Friday 18 January 2019

'Over my dead body' - Giuliani blocks attempt to question Trump

Mueller refused permission to quiz US president during investigations into alleged Russian collusion

Festive: President Donald Trump with first lady Melania during the Congressional Ball in the grand foyer of the White House. Photo: Carolyn Kaster/AP
Festive: President Donald Trump with first lady Melania during the Congressional Ball in the grand foyer of the White House. Photo: Carolyn Kaster/AP

Jonathan Lemire

Donald Trump and his lawyer have unleashed a fresh series of attacks on the probe into alleged Russian collusion, ruling out the possibility of a presidential interview with special counsel Robert Mueller.

The US president and Rudy Giuliani used Twitter and television interviews to deliver a series of broadsides against Mr Mueller and federal prosecutors in New York.

Mr Giuliani said he was "disgusted" by the tactics used by Mr Mueller in his probe into Russian election interference, including securing guilty pleas from the president's former national security adviser Michael Flynn on a charge of lying to federal investigators.

He insisted Mr Trump would not submit to an interview by Mr Mueller's team.

"They're a joke," Mr Giuliani said in an interview. "Over my dead body, but, you know, I could be dead," he joked.

The special counsel, who is investigating possible ties between the Trump presidential campaign in 2016 and Russia, has continued to request an interview with the president.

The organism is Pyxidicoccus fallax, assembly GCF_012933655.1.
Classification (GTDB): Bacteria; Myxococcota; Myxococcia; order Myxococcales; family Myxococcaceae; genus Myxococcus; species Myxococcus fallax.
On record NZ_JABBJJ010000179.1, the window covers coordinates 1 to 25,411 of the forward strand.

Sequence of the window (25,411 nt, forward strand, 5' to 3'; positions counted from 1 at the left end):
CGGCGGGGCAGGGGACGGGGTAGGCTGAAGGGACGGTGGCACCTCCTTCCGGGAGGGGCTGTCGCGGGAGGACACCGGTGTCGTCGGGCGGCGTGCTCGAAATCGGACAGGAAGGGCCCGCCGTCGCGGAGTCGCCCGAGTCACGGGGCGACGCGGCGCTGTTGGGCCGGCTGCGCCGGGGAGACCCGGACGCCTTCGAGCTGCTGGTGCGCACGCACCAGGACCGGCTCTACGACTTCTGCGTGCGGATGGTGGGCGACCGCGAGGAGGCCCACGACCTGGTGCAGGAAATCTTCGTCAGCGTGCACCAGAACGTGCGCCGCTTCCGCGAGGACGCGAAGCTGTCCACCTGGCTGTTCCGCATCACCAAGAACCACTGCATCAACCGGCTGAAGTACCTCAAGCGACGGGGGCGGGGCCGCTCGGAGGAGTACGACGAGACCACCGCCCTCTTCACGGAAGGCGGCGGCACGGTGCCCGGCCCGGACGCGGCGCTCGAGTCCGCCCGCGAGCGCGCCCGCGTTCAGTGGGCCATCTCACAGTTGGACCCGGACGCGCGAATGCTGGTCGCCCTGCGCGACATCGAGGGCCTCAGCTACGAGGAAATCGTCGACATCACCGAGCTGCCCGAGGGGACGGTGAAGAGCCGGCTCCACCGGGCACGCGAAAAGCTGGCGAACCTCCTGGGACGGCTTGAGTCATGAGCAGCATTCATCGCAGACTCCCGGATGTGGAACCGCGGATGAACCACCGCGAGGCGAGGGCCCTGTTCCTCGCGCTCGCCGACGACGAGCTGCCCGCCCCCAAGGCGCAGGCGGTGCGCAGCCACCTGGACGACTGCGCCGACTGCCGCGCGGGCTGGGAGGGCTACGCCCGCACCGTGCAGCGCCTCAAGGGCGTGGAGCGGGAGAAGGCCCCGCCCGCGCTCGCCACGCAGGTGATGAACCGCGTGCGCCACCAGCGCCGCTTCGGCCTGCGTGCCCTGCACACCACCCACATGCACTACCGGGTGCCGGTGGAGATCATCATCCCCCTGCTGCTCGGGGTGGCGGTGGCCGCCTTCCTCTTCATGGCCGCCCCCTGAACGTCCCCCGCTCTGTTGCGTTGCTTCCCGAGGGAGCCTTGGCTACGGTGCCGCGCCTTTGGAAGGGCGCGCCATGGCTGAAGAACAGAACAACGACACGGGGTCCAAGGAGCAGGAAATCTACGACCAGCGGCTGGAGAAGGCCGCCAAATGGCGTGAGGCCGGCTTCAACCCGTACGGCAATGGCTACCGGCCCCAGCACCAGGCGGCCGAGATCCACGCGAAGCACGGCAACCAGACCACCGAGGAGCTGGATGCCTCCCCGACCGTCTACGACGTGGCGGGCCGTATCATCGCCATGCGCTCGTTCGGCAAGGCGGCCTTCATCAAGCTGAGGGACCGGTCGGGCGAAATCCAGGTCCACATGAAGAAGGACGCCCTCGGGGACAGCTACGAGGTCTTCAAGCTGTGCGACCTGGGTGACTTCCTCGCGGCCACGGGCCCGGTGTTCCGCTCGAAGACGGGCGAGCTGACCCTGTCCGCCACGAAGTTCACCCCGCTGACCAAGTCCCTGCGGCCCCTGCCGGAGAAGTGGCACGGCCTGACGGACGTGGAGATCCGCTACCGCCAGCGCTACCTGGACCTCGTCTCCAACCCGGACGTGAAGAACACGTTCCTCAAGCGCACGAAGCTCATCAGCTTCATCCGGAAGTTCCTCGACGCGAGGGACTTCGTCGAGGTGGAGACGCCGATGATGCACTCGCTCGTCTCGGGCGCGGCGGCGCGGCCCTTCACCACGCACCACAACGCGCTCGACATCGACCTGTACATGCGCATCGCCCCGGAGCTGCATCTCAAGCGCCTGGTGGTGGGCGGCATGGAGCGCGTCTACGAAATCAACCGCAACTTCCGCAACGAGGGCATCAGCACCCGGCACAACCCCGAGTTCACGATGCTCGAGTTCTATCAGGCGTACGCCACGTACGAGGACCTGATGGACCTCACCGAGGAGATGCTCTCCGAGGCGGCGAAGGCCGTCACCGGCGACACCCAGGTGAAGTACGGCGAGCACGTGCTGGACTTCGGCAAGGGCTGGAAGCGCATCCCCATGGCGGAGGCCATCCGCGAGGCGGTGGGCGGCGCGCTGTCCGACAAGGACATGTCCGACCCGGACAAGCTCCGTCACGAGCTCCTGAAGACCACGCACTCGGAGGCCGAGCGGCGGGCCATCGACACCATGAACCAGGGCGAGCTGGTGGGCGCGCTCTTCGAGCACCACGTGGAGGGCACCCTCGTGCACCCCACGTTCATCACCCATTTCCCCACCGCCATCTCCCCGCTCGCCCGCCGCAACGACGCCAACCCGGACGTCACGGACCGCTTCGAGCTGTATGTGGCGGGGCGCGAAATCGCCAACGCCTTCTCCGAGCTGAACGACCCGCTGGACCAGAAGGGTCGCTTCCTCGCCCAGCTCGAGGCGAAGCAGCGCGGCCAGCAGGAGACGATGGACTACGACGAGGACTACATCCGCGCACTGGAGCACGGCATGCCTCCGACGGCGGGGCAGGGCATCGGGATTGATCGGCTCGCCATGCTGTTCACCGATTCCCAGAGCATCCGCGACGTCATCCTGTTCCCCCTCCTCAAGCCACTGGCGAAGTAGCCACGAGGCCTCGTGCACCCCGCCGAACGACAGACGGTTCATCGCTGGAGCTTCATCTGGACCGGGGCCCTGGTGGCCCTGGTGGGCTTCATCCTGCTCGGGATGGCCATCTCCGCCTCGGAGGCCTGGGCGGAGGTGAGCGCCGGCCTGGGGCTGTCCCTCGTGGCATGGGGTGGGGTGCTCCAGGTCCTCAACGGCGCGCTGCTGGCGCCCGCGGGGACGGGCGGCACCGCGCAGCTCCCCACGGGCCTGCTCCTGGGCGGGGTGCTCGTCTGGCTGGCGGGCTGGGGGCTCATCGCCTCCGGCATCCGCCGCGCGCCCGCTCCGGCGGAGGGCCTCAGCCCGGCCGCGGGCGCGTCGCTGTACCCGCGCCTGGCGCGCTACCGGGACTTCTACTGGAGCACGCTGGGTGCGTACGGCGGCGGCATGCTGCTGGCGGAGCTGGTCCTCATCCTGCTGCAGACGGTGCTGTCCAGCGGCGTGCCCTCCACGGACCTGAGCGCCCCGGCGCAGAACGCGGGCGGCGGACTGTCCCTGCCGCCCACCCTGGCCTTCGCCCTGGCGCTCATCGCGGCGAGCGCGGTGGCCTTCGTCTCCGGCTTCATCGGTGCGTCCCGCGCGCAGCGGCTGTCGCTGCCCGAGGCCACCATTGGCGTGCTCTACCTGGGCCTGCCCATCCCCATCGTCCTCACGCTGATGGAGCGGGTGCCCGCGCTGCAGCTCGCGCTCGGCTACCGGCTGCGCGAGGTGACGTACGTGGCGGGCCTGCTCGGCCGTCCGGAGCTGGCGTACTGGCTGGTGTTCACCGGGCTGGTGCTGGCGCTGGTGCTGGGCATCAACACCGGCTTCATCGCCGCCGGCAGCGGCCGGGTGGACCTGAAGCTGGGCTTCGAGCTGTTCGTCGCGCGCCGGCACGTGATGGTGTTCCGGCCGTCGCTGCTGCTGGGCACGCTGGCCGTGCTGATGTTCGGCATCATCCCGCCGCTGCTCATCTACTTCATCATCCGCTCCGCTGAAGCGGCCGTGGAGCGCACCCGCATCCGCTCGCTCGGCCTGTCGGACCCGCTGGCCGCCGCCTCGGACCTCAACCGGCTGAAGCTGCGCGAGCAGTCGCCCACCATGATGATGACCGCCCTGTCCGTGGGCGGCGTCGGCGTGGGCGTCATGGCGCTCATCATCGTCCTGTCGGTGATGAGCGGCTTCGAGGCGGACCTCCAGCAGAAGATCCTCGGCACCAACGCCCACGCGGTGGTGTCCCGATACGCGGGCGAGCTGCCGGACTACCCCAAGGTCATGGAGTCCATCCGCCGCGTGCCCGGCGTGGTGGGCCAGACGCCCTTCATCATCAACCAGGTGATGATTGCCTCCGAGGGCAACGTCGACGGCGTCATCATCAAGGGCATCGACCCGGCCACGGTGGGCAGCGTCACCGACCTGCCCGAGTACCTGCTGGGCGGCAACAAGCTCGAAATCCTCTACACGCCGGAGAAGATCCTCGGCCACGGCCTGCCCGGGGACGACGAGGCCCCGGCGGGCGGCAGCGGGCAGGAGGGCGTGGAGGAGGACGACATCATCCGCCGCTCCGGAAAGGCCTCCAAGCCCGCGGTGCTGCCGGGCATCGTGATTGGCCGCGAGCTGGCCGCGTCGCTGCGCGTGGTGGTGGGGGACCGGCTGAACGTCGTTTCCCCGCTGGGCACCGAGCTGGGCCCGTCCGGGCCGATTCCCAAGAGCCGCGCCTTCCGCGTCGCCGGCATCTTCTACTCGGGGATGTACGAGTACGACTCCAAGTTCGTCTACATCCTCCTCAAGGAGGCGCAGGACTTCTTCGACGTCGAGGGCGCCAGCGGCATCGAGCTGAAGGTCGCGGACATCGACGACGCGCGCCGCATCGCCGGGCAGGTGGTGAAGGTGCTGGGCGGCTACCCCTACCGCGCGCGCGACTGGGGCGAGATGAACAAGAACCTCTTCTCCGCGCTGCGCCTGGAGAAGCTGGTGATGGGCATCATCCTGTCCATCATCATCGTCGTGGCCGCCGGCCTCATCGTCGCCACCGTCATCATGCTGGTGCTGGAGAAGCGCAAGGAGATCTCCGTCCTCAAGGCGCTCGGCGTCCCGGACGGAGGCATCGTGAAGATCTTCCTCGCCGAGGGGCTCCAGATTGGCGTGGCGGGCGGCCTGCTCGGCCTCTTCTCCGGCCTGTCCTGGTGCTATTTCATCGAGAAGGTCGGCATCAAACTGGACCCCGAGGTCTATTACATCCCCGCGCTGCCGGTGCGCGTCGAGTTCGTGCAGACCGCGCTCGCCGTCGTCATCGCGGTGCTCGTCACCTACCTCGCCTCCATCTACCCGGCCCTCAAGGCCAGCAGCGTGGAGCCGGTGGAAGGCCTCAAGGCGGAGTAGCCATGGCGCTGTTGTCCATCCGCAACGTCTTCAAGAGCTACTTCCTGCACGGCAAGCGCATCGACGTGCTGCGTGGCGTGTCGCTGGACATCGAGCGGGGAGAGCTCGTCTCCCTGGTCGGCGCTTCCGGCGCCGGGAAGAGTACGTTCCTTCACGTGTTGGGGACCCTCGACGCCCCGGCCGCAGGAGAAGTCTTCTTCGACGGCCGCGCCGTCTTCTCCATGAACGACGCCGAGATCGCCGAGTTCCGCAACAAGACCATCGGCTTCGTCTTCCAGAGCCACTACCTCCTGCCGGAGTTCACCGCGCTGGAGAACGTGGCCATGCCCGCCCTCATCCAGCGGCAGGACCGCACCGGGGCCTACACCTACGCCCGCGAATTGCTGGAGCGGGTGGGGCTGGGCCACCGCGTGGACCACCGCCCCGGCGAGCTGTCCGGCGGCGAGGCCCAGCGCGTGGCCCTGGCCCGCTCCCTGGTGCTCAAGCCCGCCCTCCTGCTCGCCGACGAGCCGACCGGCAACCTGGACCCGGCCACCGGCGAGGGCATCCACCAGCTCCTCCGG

Last month, the White House sent written answers in response to the special counsel's questions about possible collusion. The White House has resisted answering questions on possible obstruction of justice.

Mr Giuliani sarcastically said the only thing left to ask the president was about "several unpaid parking tickets that night, back in 1986-87 that haven't been explained".

If the president officially refuses an interview request, Mr Mueller's team could theoretically seek to subpoena him to force his testimony. Such a move would almost certainly trigger an immediate court fight.

The Supreme Court has never directly ruled on whether a president can be subpoenaed for testimony in a criminal investigation, though the justices have said a president can be forced to turn over records that have been subpoenaed and can be forced to answer questions as part of a lawsuit.

Mr Trump's legal exposure grew as his former personal attorney, Michael Cohen, was sentenced to three years in prison after admitting he issued hush-money payments to women who alleged sexual affairs with Mr Trump.

Prosecutors and Cohen say he acted at the president's direction, which Mr Trump and Mr Giuliani deny.

Mr Trump and Mr Giuliani have repeatedly tried to paint Cohen as untrustworthy, with the former New York City mayor calling him a "pathological liar". The president and his lawyer have also accused prosecutors of intimidating the president's associates into making false claims.

"Remember, Michael Cohen only became a 'Rat' after the FBI did something which was absolutely unthinkable & unheard of until the Witch Hunt was illegally started," Trump tweeted. "They BROKE INTO AN ATTORNEY'S OFFICE!"

However, observers point out it was not a break-in. The FBI executed a search warrant obtained from a judge in conducting a raid in April on Cohen's home, office and hotel room and seizing records on matters including a $130,000 payment made to porn actress Stormy Daniels by Cohen.

The warrant was approved at high level in the Justice Department.

Irish Independent

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